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Physiographic Terrain Organization

The earth's surface is composed of consolidated, unconsolidated, and semi-consolidated materials existing in an infinite variety of mixtures, habits, depths, areas, compositions, heights, expressions, etc. A basis for organization of this apparent diversity can be found in the physical science of geology (the study of the earth's origin, history, and physical structure), its associated fields of physiography (the study of gross aspects of the structure, spatial arrangement, and phenomena associated with the earth's surface), and geomorphology (the study of configuration and evolution of landform surface features of the earth).

A physiographic unit is an area of the earth's surface within which the major topographic features have a single geomorphic history, a definite general structure, certain physical characteristics, and a predictable general pattern of lower order landforms. 

A landform is a terrain unit created by natural processes in such a way that it may be recognized and described in terms of typical attributes where ever it may occur. When identified, a landform provides information concerning its structure and composition. Each physiographic unit has commonly occurring landforms due to its combination of origin, history, and physical structure and these will differ from those in adjacent physiographic units. These differences are discernible and describable. 

Geomorphology is often defined as that part of geologic science concerned with the manner in which landforms are created and destroyed. Physiography is also defined by some to mean ‘regional geomorphology.’ Knowledge of landforms is of great importance to an image interpreter interested in terrain analysis. Once a landform has been identified, many of the dominant physical characteristics of the materials comprising it may be inferred.

Knowledge Based Terrain Analysis

The approach allows prior definition of expected landforms in a physiographic unit in terms of their surface configuration attributes and their associations within the landform set. The approach adds the physiographic context to the analysis process and enables a significant reduction over a super list of all possible landforms. Further, it serves to organize the analysis tasks and significantly reduces the pattern recognition search space.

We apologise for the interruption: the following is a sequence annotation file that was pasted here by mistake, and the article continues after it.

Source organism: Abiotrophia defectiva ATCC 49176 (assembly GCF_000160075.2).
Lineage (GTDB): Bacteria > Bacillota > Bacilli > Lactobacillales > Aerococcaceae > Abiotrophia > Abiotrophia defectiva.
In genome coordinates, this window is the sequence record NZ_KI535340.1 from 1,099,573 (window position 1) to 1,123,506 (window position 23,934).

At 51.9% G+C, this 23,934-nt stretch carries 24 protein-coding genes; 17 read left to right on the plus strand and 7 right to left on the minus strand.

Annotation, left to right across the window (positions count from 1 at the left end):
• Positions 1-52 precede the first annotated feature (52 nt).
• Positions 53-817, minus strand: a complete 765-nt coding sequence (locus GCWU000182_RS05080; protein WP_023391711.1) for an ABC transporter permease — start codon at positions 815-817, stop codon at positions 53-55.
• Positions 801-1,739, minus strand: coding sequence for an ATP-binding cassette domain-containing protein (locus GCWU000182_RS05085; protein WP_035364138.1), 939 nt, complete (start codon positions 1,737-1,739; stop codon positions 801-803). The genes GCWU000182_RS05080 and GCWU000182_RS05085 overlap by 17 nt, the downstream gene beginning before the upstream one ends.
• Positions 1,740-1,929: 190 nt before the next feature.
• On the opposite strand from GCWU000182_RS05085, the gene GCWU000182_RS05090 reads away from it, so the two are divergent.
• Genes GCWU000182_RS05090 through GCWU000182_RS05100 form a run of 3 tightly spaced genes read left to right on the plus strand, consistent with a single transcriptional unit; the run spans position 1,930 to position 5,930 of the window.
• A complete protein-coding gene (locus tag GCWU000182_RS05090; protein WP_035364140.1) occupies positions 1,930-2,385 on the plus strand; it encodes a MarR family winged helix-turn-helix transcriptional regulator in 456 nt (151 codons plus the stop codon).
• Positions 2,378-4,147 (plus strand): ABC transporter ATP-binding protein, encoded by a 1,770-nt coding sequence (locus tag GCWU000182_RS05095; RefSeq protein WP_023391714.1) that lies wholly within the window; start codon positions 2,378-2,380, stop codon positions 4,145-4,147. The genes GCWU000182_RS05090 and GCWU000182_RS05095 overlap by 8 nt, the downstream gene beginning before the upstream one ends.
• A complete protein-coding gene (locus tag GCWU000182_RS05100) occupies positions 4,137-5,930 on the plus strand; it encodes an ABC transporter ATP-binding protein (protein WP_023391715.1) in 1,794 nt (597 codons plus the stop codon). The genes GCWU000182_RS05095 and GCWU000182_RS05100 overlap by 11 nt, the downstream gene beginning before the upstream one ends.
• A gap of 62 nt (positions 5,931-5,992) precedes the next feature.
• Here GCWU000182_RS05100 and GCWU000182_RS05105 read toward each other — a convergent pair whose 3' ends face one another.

Knowing the physiography and geomorphology, we can establish an a priori landform model. Model based reasoning then selectively employs various analysis strategies for accomplishing automated terrain delineation, identification, and attribution using the digital elevation data. The classical approach to automated image analysis involves first preprocessing, followed by the segmentation of characteristics, and then the interpretation of these segments as objects. In general this analysis is done with little or no expectation of what may be in the scene. As described above, there is now a significant amount of a priori physiographic information that can be used to apply image understanding algorithms to the identification of landforms in a physiographic area more efficiently and accurately. This a priori information includes the types of landforms that are expected, the relationships that exist between the landforms and their typical characteristics. The knowledge is implemented in a knowledge base consisting of IF-THEN production rules and algorithms. The rules define relationships between landforms, how algorithms should be applied to segment terrain characteristics, and how the results should be interpreted as landforms. This, in essence, is giving the same knowledge to the automated system as that of an analyst trained in geomorphic landform analysis.

The a priori physiographic knowledge base can be constructed for all of the physiographic provinces/sections in the United States. Elements of this knowledge base developed for one physiographic section can be mixed and matched for use in other physiographic sections. A physiographic description can be developed for any geographic area. These modular knowledge bases can then be "plugged" into the system based on the area of interest. This knowledge engineering effort then pays off in the ability of the automated system to perform high resolution, detailed analysis over relatively large geographic areas.

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